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Community structures and substrate utilization of bacteria in soils from organic and conventional farming systems of the DOK long-term field experiment

Widmer, Franco; Rasche, Frank; Hartmann, Martin and Fliessbach, Andreas (2005) Community structures and substrate utilization of bacteria in soils from organic and conventional farming systems of the DOK long-term field experiment. [.] In: Applied Soil Ecology. Elsevier, pp. 1-14.

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Preservation or improvement of soil quality and productivity is of major importance for sustainable agriculture. Microorganisms strongly influence these soil characteristics as they are involved in nutrient cycling, transformation processes and soil aggregate formation, as well as in plant pathology or plant growth promotion. A profound understanding of structure, dynamics and functions of soil microbial populations represents one key to the understanding and description of soil quality. Therefore, we analyzed longterm effects of three farmyard manure (FYM)-based farming systems, i.e. bio-dynamic (BIODYN), bio-organic (BIOORG) and conventional (CONFYM), on microbiological soil characteristics and compared them to long-term effects of minerally fertilized (CONMIN) and unfertilized (NOFERT) control systems. Furthermore, we compared these long-term effects of farming systems to short-term effects of the crops winter wheat and grass-clover ley. The DOK field experiment in Therwil, Switzerland, which was established in 1978, represents in a unique long-term comparison, allowing to approach these questions. Effects on microbiological soil characteristics were assessed with a polyphasic approach by analyzing soil microbial biomass, soil DNA content, colony forming unit (CFU) counts, community level substrate utilization (CLSU) patterns with BiologTM EcoPlates, and terminal restriction fragment length polymorphism (T-RFLP profiles of bacterial 16S rRNA genes. The soil biomass parameters, i.e. microbial biomass, DNA content and CFU, were all strongly influenced by the farming systems, whereas only CFUs were significantly affected by the two crops analyzed. Differences among the FYM-based farming systems BIODYN, BIOORG and CONFYM were only significant for microbial biomass and DNA content. CLSU and T-RFLP profiling, on the other hand, allowed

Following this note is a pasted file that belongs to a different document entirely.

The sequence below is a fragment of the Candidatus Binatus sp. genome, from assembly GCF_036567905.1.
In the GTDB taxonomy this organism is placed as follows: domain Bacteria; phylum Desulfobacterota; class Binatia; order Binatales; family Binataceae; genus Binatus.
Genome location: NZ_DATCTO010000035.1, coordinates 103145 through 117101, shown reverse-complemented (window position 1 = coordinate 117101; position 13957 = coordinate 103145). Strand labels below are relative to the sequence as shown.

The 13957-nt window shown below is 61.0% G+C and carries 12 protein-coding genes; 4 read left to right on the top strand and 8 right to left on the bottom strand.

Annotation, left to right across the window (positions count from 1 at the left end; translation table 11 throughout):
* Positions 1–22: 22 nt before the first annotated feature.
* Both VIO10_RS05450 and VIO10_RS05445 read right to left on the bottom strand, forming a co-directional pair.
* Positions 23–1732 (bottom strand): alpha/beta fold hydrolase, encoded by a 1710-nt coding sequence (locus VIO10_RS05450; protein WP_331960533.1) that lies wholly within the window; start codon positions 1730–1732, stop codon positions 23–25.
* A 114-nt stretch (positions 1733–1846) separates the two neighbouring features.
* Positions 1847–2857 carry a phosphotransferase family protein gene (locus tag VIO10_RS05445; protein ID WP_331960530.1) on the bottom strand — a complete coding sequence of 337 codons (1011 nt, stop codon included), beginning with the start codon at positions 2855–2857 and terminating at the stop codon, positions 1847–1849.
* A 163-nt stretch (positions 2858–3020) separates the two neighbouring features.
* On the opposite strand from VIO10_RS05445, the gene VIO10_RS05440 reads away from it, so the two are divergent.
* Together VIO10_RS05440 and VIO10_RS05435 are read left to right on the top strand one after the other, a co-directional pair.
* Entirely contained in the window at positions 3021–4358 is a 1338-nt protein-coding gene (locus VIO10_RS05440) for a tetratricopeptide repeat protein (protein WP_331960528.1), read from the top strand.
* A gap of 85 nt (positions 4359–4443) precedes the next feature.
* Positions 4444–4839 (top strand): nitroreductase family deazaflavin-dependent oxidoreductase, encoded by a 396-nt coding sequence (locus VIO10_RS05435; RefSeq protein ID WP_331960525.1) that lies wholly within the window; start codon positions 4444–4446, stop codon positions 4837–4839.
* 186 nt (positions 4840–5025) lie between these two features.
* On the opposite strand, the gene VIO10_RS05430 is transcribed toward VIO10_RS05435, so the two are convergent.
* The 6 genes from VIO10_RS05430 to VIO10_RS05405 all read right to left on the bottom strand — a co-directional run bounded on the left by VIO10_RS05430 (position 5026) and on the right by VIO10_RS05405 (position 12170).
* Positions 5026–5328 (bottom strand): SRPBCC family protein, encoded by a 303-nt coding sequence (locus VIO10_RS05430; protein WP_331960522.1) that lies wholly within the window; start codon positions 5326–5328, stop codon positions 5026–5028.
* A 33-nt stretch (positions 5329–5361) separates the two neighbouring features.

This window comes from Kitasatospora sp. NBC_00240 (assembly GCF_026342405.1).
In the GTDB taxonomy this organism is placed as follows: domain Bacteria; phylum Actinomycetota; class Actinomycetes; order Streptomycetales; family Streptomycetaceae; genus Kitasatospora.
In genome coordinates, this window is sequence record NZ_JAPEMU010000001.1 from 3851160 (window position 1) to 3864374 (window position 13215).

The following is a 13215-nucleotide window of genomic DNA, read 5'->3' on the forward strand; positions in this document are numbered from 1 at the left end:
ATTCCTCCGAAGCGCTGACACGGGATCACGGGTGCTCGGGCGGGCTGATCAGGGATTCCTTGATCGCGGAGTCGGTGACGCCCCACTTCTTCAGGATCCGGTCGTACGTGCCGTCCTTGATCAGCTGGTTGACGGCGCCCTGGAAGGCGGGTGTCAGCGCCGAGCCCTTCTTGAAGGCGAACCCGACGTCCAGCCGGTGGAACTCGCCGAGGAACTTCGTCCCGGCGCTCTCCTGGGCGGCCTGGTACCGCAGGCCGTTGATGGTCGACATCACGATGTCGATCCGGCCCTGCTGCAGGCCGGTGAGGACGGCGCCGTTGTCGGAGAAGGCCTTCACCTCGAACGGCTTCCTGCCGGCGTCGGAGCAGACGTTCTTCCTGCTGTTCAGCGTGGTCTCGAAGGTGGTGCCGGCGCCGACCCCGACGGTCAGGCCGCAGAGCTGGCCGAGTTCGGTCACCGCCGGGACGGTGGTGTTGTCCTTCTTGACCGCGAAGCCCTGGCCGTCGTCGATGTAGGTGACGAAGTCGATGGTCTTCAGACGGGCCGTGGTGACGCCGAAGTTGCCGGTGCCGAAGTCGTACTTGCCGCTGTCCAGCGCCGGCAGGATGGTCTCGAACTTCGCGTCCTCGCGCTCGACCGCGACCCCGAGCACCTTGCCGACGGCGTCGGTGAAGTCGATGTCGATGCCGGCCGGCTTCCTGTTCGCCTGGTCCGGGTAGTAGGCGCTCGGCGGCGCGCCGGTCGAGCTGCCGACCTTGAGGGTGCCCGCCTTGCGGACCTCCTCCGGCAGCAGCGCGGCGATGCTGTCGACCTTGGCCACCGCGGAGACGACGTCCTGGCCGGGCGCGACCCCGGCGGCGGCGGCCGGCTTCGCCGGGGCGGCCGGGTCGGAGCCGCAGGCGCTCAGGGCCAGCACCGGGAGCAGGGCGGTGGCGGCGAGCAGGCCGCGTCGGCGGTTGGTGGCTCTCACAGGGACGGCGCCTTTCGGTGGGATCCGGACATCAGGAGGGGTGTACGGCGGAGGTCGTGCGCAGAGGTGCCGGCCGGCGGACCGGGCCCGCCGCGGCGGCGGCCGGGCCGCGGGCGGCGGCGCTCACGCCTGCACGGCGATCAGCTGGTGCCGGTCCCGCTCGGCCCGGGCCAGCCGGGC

for consistent differentiation of soil bacterial community structure in relation to the influence of farming systems and crops. The analyses revealed that the main and highly significant effect on microbiological soil characteristics was related to FYM applications. Less strong but significant effects were caused by the two crops, i.e. winter wheat and grass-clover. Effects of the farming systems BIODYN, BIOORG and CONFYM on soil bacterial community structure were relatively weak and not significant. These results suggest that for successful soil quality management fertilization regime and crop rotation are of major importance and that polyphasic approaches are needed to describe and assess microbiological soil characteristics.
2005 Elsevier B.V. All rights reserved.

EPrint Type:Book chapter
Keywords:Organic agriculture; Conventional agriculture; Soil biomass; Soil bacterial community structure; Effect study, Bodenfruchtbarkeit, DOK
Subjects: Soil
Research affiliation: Switzerland > Agroscope > ART - Reckenholz location
Switzerland > FiBL - Research Institute of Organic Agriculture Switzerland > Soil
Switzerland > FiBL - Research Institute of Organic Agriculture Switzerland > Sustainability > Climate
Related Links:http://www.elsevier.com/wps/find/journaldescription.cws_home/524518/description#description
Deposited By: Fließbach, Dr. Andreas
ID Code:6507
Deposited On:27 Mar 2006
Last Modified:19 May 2021 14:47
Document Language:English
Refereed:Peer-reviewed and accepted

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